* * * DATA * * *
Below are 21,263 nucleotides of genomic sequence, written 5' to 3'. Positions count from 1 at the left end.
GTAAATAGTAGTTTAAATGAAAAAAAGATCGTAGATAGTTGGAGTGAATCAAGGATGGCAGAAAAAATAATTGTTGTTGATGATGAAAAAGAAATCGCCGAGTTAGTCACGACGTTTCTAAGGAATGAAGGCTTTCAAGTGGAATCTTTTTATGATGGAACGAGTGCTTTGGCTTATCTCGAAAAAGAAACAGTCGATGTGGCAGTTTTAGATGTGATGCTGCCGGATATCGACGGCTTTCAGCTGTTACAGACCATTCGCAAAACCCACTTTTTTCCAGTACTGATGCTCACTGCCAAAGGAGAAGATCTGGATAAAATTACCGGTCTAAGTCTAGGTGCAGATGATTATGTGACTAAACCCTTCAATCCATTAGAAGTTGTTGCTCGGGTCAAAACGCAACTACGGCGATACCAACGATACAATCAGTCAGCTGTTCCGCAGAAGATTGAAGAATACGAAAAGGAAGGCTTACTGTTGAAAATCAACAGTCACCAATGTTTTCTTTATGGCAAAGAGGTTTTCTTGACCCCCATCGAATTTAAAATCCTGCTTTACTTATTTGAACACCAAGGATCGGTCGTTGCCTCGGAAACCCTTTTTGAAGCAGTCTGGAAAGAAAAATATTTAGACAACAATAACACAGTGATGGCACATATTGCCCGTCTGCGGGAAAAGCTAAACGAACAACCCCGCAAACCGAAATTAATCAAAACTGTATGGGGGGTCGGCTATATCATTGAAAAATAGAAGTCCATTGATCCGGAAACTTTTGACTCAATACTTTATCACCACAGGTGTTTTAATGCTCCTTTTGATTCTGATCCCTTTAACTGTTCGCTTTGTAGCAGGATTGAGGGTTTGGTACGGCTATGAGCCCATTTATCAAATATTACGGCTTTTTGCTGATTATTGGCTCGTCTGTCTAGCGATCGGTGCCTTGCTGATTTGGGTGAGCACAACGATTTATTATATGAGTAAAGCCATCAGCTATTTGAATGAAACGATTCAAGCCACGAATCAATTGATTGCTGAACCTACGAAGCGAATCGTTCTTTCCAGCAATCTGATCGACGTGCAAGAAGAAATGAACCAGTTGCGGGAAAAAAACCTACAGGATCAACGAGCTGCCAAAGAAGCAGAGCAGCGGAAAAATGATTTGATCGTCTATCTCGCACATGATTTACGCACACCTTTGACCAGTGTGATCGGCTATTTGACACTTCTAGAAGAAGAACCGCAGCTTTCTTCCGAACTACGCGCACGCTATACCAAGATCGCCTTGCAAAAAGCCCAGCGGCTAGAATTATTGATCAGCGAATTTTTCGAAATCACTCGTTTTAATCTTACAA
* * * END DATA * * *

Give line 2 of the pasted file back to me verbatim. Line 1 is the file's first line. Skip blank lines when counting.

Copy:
GTAAATAGTAGTTTAAATGAAAAAAAGATCGTAGATAGTTGGAGTGAATCAAGGATGGCAGAAAAAATAATTGTTGTTGATGATGAAAAAGAAATCGCCGAGTTAGTCACGACGTTTCTAAGGAATGAAGGCTTTCAAGTGGAATCTTTTTATGATGGAACGAGTGCTTTGGCTTATCTCGAAAAAGAAACAGTCGATGTGGCAGTTTTAGATGTGATGCTGCCGGATATCGACGGCTTTCAGCTGTTACAGACCATTCGCAAAACCCACTTTTTTCCAGTACTGATGCTCACTGCCAAAGGAGAAGATCTGGATAAAATTACCGGTCTAAGTCTAGGTGCAGATGATTATGTGACTAAACCCTTCAATCCATTAGAAGTTGTTGCTCGGGTCAAAACGCAACTACGGCGATACCAACGATACAATCAGTCAGCTGTTCCGCAGAAGATTGAAGAATACGAAAAGGAAGGCTTACTGTTGAAAATCAACAGTCACCAATGTTTTCTTTATGGCAAAGAGGTTTTCTTGACCCCCATCGAATTTAAAATCCTGCTTTACTTATTTGAACACCAAGGATCGGTCGTTGCCTCGGAAACCCTTTTTGAAGCAGTCTGGAAAGAAAAATATTTAGACAACAATAACACAGTGATGGCACATATTGCCCGTCTGCGGGAAAAGCTAAACGAACAACCCCGCAAACCGAAATTAATCAAAACTGTATGGGGGGTCGGCTATATCATTGAAAAATAGAAGTCCATTGATCCGGAAACTTTTGACTCAATACTTTATCACCACAGGTGTTTTAATGCTCCTTTTGATTCTGATCCCTTTAACTGTTCGCTTTGTAGCAGGATTGAGGGTTTGGTACGGCTATGAGCCCATTTATCAAATATTACGGCTTTTTGCTGATTATTGGCTCGTCTGTCTAGCGATCGGTGCCTTGCTGATTTGGGTGAGCACAACGATTTATTATATGAGTAAAGCCATCAGCTATTTGAATGAAACGATTCAAGCCACGAATCAATTGATTGCTGAACCTACGAAGCGAATCGTTCTTTCCAGCAATCTGATCGACGTGCAAGAAGAAATGAACCAGTTGCGGGAAAAAAACCTACAGGATCAACGAGCTGCCAAAGAAGCAGAGCAGCGGAAAAATGATTTGATCGTCTATCTCGCACATGATTTACGCACACCTTTGACCAGTGTGATCGGCTATTTGACACTTCTAGAAGAAGAACCGCAGCTTTCTTCCGAACTACGCGCACGCTATACCAAGATCGCCTTGCAAAAAGCCCAGCGGCTAGAATTATTGATCAGCGAATTTTTCGAAATCACTCGTTTTAATCTTACAA